The 58th Ferrisburgh Christmas Bird Count took place on Saturday December 16th. It was a fine day for winter birding with temperatures in the mid-20s. Gusts on the lake could get cold, but overall the wind was not too ferocious. The ground sported a light snow cover but little to no precipitation fell during the day. Thirteen teams spent a cumulative 162 hours in the field and received assistance from an additional three feeder watchers. Five teams spent an additional 16 hours owling. As far as birding, overall the numbers were average. We found 78 species plus one count week which is our 10-year average, and our total of 23,365 birds counted is but 5% above the 10-year average.
Birders discovered seven species that I will categorize as our rarities for the year. We had our first red crossbills since 2004. This was their sixth appearance on the count plus one additional time during count week. We had not one but two red-shouldered hawks – one from Charlotte and one found off Nichols Rd. in New Haven. There have only been two other red-shouldered hawks in the history of the count, the last in 2008. Ten gadwall were spotted on two territories. Our previous high was seven in 2002. We had two snowy owls, which marks three of the last five years when they have been spotted. Twenty-three yellow-rumped warblers were found on four different territories. The final two for this list, white-crowned sparrow and ruby-crowned kinglet, have each been found in three of the last four counts, but at very low numbers.
It seems that a number of previously rare birds are becoming more common. We have found savannah sparrows on each of the last four counts, and this year tied the record of seven birds last recorded in 2014. Yellow-bellied sapsucker was first recorded in 2007 and has shown up on five of the last ten counts. We found three this year. On the less rare end, we found 82 white-throated sparrows, shattering the record of 27 set just last year.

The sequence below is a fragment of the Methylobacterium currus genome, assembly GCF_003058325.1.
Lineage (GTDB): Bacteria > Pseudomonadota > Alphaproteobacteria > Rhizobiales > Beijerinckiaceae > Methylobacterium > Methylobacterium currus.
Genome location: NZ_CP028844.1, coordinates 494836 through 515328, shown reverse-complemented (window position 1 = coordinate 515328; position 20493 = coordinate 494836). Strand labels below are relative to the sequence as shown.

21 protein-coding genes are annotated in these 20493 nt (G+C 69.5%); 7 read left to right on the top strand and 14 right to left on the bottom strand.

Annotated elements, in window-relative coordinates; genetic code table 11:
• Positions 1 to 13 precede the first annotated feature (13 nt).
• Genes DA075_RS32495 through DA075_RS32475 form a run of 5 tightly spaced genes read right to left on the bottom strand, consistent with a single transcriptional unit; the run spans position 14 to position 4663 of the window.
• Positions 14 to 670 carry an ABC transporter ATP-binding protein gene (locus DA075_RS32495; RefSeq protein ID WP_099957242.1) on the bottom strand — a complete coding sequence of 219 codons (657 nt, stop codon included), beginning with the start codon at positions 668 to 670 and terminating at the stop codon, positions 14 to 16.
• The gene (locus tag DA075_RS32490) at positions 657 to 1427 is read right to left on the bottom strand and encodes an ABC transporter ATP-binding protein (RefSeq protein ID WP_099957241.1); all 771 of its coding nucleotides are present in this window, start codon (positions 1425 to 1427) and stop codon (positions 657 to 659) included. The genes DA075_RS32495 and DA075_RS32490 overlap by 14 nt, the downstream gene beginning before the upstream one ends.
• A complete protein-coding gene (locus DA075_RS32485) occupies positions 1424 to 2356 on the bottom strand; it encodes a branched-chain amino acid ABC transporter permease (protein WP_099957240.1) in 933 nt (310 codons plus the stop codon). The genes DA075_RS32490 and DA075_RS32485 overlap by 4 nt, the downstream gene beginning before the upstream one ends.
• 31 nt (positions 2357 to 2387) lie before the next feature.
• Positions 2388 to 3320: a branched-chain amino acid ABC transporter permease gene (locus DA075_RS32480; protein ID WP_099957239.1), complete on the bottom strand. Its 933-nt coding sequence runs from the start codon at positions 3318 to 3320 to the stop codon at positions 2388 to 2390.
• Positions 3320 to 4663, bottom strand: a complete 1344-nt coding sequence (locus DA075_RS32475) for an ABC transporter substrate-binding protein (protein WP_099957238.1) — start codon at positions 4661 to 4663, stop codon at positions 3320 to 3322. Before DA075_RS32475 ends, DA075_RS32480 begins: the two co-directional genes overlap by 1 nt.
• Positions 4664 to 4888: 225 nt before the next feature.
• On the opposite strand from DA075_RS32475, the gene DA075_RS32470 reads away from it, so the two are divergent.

Seventeen species were found by all of our field teams: Canada goose, red-tailed hawk, rock pigeon, mourning dove, blue jay, common raven, American crow, black-capped chickadee, tufted titmouse, white-breasted nuthatch, European starling, northern cardinal, dark-eyed junco, American tree sparrow, house finch, American goldfinch, and house sparrow. Of these, black-capped chickadees were found in unusually low numbers; the 579 counted was our lowest total since 1979. On the other hand, we set a record for the most European starlings. This year’s 5,406 birds topped the 2011 record of 5,137. Many thanks to the diligent birders that assiduously counted each and every one of those birds.
Ten species, plus a count period bird, were found by only one group:
- From Charlotte: red-throated loon, greater scaup, and a count period northern shoveler
- From New York: ring-necked pheasant and red crossbill
- From Button Bay: ruby-crowned kinglet and white-crowned sparrow
- From Kingsland Bay: brown-headed cowbird
- From Dead Creek: American kestrel
- From Otter Creek East: merlin
- From the Otter Creek West owling team: short-eared owl
Thank you to all the participants. We look forward to heading out to the field again for next year’s count on Saturday December 15, 2018. Click here to view the complete species list and count.